While hedge fund counts profits, Pioneer Press cuts newsroom... again

The Pioneer Press isn't losing money -- far from it -- but it's not making enough for the investors who are wringing it dry.

The Pioneer Press isn't losing money -- far from it -- but it's not making enough for the investors who are wringing it dry. Glen Stubbe, Star Tribune

David Montgomery joined the St. Paul Pioneer Press in December 2014, taking what he saw as a positive step in his profession. 

"I was ready to move up in my career," Montgomery says now, "and move to a bigger city." 

Montgomery had spent two and a half years reporting on politics for the Sioux Falls Argus Leader in South Dakota. He'd be on the same beat in St. Paul, but unlike his work as "essentially a lone wolf" in Sioux Falls, here, he would be a member of a team. 

That meant more time for finding stories and angles, research, interviewing, revising drafts -- even learning brand new skills. Montgomery taught himself how to do basic coding, how to make maps and graphics, how to find and compile data of interest to Minnesota readers, and present it in the most interesting and digestible way.

Montgomery also covered breaking news and developing stories at the Capitol, and other issues related to state government. He has filed 34 bylined stories since the beginning of July, including one on Wednesday.  

All that work is coming to an end, at least as far as the Pioneer Press is concerned. Earlier this month, Montgomery accepted a buyout offered by the newspaper, and this will be his last week working there.

The opportunity to accept a buyout was announced to newsroom staff earlier this month; how many editorial staffers will be cut remains to be seen. In a statement, the Pioneer Press says it expects to complete "a handful" of buyouts during September. 

If not enough people step forward to volunteer --  Montgomery is the first and only so far -- the newspaper's guild expects to see layoffs, according to Dave Orrick, the newspaper's outdoors editor and a spokesman for its labor union. 

Orrick expressed the staff's frustration with yet another round of budget cuts under its current ownership. 

"It's the same story, different fiscal year," Orrick says. "We are a profitable company, but our hedge fund owners simply want additional profits, and they don't seem to care that they come at the expense of our product -- news -- and thus, the community." 

Orrick refers there to Alden Global Capital, the investment fund parent company for Digitial First Media (DFM), which owns dozens of newspapers across the country, including the Pioneer Press. Through DFM, Alden is squeezing its publications for as much profit as it can possibly deliver its investors, with little regard for the quality of the product.

Where possible, the chain is selling off its newspapers -- three were sold in the past year and a half -- which would, at this point, be a relief to Pioneer Press staff. (Orrick and other journalists have even struck out on their own, in the hopes of recruiting a local buyer themselves.) A recent write-up by Newsonomics blogger Ken Doctor paints a grim picture of DFM's strategy of "doubling the price of news products while halving the products," which he says is "literally killing the business."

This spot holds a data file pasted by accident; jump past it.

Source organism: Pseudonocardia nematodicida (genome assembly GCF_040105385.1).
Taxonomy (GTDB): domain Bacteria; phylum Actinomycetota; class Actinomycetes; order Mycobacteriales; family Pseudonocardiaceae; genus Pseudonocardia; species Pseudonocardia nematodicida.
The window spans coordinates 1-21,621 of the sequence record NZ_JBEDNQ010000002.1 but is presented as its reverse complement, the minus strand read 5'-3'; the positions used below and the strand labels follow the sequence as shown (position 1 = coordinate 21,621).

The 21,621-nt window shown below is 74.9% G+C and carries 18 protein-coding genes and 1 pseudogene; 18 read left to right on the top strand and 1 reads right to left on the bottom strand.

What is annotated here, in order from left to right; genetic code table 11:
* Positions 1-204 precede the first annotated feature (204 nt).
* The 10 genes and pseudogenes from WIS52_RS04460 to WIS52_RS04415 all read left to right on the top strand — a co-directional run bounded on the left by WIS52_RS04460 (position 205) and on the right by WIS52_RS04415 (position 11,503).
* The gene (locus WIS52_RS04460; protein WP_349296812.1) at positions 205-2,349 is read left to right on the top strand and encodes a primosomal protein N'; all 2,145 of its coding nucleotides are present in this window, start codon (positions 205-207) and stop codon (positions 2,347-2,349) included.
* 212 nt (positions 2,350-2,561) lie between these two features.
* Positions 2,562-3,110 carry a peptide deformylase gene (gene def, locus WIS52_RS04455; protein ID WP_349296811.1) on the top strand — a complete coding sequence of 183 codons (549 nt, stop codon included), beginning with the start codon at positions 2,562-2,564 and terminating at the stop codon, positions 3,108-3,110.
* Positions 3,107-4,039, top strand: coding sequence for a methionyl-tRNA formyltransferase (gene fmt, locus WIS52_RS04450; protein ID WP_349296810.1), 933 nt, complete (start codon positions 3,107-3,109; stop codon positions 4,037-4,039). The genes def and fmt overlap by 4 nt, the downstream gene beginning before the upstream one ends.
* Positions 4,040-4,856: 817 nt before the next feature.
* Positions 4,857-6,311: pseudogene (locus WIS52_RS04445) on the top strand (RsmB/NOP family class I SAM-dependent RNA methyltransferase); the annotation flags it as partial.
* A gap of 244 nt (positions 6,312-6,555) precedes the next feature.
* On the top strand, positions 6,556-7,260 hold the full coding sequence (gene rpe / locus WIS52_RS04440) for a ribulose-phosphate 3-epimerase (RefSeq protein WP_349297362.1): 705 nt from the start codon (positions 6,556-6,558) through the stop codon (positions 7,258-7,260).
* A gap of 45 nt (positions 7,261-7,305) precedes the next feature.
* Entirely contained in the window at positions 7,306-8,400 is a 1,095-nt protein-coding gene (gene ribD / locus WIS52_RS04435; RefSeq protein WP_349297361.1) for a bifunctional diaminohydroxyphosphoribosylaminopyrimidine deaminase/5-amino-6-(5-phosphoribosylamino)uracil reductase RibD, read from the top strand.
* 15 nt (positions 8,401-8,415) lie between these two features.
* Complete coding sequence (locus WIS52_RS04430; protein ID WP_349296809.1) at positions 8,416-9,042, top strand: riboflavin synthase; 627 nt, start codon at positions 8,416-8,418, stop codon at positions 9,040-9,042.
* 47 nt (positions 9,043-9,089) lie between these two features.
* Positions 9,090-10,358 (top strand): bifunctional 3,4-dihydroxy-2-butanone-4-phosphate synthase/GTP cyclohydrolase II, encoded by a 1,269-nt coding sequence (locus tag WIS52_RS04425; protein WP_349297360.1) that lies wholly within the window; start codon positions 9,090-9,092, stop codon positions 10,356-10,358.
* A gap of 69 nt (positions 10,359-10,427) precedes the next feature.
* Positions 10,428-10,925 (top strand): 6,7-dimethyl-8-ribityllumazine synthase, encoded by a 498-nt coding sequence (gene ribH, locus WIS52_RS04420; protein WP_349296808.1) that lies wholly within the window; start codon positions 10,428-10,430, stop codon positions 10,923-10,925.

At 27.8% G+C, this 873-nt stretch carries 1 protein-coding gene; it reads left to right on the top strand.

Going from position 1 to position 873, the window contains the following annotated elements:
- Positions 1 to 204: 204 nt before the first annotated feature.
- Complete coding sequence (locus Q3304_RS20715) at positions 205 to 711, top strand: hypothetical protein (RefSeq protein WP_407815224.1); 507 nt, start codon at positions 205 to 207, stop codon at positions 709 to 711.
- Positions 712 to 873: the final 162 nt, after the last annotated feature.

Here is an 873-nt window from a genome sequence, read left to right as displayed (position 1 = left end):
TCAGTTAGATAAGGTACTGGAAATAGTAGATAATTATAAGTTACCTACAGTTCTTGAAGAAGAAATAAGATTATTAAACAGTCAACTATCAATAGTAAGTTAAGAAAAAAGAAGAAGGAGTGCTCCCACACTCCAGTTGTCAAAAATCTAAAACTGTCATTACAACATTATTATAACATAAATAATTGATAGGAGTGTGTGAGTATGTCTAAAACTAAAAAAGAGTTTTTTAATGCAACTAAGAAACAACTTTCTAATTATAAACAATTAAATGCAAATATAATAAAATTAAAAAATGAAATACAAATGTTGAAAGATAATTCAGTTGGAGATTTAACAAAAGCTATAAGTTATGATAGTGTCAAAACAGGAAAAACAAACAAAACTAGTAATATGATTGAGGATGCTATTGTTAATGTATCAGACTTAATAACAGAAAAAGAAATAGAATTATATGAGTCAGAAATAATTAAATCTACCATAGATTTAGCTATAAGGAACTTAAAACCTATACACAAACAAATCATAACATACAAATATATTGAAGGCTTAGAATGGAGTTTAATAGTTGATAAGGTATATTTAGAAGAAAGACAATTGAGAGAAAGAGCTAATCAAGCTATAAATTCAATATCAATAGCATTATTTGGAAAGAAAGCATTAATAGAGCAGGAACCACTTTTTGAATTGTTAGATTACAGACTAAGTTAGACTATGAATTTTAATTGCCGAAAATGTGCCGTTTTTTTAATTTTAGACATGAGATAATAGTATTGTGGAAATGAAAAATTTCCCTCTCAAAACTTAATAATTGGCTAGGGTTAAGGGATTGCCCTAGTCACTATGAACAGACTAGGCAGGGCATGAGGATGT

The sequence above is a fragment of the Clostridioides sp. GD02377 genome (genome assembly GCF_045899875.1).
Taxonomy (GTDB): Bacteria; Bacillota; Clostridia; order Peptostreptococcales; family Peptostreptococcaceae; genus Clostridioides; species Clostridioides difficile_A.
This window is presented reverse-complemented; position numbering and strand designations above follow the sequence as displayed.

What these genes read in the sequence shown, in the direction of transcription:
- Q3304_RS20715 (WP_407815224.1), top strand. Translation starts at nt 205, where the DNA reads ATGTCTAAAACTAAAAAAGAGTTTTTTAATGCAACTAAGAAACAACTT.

Writes Doctor: "Yes, Alden continues to squeeze 25 percent-plus [profit] margins from its beleaguered properties, but knows the window on those profits is closing."

Doctor mentions Glen Taylor, owner of the Star Tribune (and City Pages), as the type of wealthy local buyer that could step in to rescue DFM's newspapers. Taylor has said he would buy the Pioneer Press if he could, but thinks the deal would be blocked by the Department of Justice.

Orrick can't speak specifically to that profit margin estimate, but is confident the paper is not struggling to make ends meet: "As best we can tell, these cuts are simply unnecessary."

In its statement, the Pioneer Press says the newsroom cuts "will be largely offset by staffing increases elsewhere," though it did not elaborate.

"We adjust the shape of our organization on an ongoing basis," the statement continued, "to meet the ever-changing media consumption habits and advertiser demand. Moving forward, we fully expect to sustain our dominant market position in serving East Metro readers and advertisers, just as we have for over 165 years."

Digital First Media did not return a request for comment.

Montgomery, for his part, says he thinks his experience in St. Paul was not unlike what's happening at newspapers across the country; at the time he left it, the Sioux Falls Argus Leader was doing a "reorganization," with reporters forced to reapply for their jobs.

Montgomery says he's most proud of the "explanatory" projects he worked on, including a recent multi-layered look at speeding tickets, and his reporting on the state's novel "reinsurance" approach to bolstering MNSure. He intends to use the "broad skill set" he honed at the Pioneer Press at his next gig, though he's not sure when or where that will be.

"I love the Twin Cities, and I would be happy to stay here if I get a good opportunity," he says. "I'll also be exploring opportunities elsewhere in the country."